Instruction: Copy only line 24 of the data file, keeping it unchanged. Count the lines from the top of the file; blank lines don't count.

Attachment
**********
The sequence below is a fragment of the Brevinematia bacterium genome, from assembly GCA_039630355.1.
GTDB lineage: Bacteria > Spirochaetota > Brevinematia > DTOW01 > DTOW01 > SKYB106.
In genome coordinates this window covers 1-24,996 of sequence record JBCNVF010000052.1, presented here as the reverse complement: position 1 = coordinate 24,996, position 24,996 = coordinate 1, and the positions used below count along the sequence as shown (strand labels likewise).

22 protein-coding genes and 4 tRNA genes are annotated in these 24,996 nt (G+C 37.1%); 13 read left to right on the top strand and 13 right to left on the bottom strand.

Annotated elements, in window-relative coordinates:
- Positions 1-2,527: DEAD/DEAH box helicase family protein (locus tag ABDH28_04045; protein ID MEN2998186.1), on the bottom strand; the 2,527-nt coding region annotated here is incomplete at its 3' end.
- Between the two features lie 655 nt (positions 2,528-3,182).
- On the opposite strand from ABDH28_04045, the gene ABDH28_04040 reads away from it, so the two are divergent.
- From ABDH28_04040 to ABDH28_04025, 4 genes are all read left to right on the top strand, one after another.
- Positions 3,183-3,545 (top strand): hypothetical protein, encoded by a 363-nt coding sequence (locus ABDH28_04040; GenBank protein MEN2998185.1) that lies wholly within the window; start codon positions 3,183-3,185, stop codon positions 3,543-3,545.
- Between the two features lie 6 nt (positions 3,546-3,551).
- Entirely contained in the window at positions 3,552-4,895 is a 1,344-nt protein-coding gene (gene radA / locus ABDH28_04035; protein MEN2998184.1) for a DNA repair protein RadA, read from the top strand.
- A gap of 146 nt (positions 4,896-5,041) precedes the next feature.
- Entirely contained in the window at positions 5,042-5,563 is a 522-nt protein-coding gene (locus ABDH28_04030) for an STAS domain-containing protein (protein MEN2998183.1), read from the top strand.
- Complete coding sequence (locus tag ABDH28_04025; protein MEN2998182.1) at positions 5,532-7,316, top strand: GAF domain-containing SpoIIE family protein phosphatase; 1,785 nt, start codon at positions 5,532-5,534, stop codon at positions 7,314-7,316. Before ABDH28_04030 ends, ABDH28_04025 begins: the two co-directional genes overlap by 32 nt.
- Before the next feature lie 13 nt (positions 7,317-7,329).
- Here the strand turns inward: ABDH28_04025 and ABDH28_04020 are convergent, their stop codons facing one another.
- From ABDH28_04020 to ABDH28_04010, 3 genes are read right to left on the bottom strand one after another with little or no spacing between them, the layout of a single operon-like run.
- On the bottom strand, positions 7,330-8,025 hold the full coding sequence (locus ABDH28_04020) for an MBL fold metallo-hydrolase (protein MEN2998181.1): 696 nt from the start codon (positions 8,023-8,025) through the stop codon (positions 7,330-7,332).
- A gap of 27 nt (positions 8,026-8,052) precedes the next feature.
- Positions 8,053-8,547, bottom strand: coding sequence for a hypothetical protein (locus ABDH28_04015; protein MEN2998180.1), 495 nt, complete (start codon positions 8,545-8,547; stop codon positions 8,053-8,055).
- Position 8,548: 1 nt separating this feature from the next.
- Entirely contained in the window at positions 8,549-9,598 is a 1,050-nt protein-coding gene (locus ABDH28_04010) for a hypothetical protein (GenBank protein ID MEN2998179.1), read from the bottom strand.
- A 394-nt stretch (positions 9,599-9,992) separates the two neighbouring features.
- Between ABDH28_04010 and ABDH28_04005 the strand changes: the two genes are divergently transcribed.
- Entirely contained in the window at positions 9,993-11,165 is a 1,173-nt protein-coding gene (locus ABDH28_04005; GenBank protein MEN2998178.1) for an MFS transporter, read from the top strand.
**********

- A 394-nt stretch (positions 9,599-9,992) separates the two neighbouring features.